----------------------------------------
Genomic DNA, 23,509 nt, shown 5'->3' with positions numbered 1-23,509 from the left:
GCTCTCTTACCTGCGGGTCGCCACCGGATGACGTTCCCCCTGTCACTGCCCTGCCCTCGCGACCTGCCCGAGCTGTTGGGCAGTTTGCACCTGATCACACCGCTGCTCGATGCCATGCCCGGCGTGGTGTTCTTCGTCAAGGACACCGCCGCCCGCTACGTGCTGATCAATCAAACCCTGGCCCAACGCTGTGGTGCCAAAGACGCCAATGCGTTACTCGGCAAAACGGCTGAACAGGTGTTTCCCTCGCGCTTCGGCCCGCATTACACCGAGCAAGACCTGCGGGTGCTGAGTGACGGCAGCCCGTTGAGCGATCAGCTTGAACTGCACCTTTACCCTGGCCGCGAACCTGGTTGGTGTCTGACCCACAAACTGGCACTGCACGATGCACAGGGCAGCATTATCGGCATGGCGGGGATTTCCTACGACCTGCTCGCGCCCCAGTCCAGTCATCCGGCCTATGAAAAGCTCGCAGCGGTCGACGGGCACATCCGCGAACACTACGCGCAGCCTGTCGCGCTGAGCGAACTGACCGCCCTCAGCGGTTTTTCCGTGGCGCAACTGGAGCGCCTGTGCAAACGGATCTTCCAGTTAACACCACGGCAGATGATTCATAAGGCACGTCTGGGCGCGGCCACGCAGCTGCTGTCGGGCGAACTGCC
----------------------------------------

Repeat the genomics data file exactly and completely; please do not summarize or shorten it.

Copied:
Genomic DNA, 23,509 nt, shown 5'->3' with positions numbered 1-23,509 from the left:
GCTCTCTTACCTGCGGGTCGCCACCGGATGACGTTCCCCCTGTCACTGCCCTGCCCTCGCGACCTGCCCGAGCTGTTGGGCAGTTTGCACCTGATCACACCGCTGCTCGATGCCATGCCCGGCGTGGTGTTCTTCGTCAAGGACACCGCCGCCCGCTACGTGCTGATCAATCAAACCCTGGCCCAACGCTGTGGTGCCAAAGACGCCAATGCGTTACTCGGCAAAACGGCTGAACAGGTGTTTCCCTCGCGCTTCGGCCCGCATTACACCGAGCAAGACCTGCGGGTGCTGAGTGACGGCAGCCCGTTGAGCGATCAGCTTGAACTGCACCTTTACCCTGGCCGCGAACCTGGTTGGTGTCTGACCCACAAACTGGCACTGCACGATGCACAGGGCAGCATTATCGGCATGGCGGGGATTTCCTACGACCTGCTCGCGCCCCAGTCCAGTCATCCGGCCTATGAAAAGCTCGCAGCGGTCGACGGGCACATCCGCGAACACTACGCGCAGCCTGTCGCGCTGAGCGAACTGACCGCCCTCAGCGGTTTTTCCGTGGCGCAACTGGAGCGCCTGTGCAAACGGATCTTCCAGTTAACACCACGGCAGATGATTCATAAGGCACGTCTGGGCGCGGCCACGCAGCTGCTGTCGGGCGAACTGCC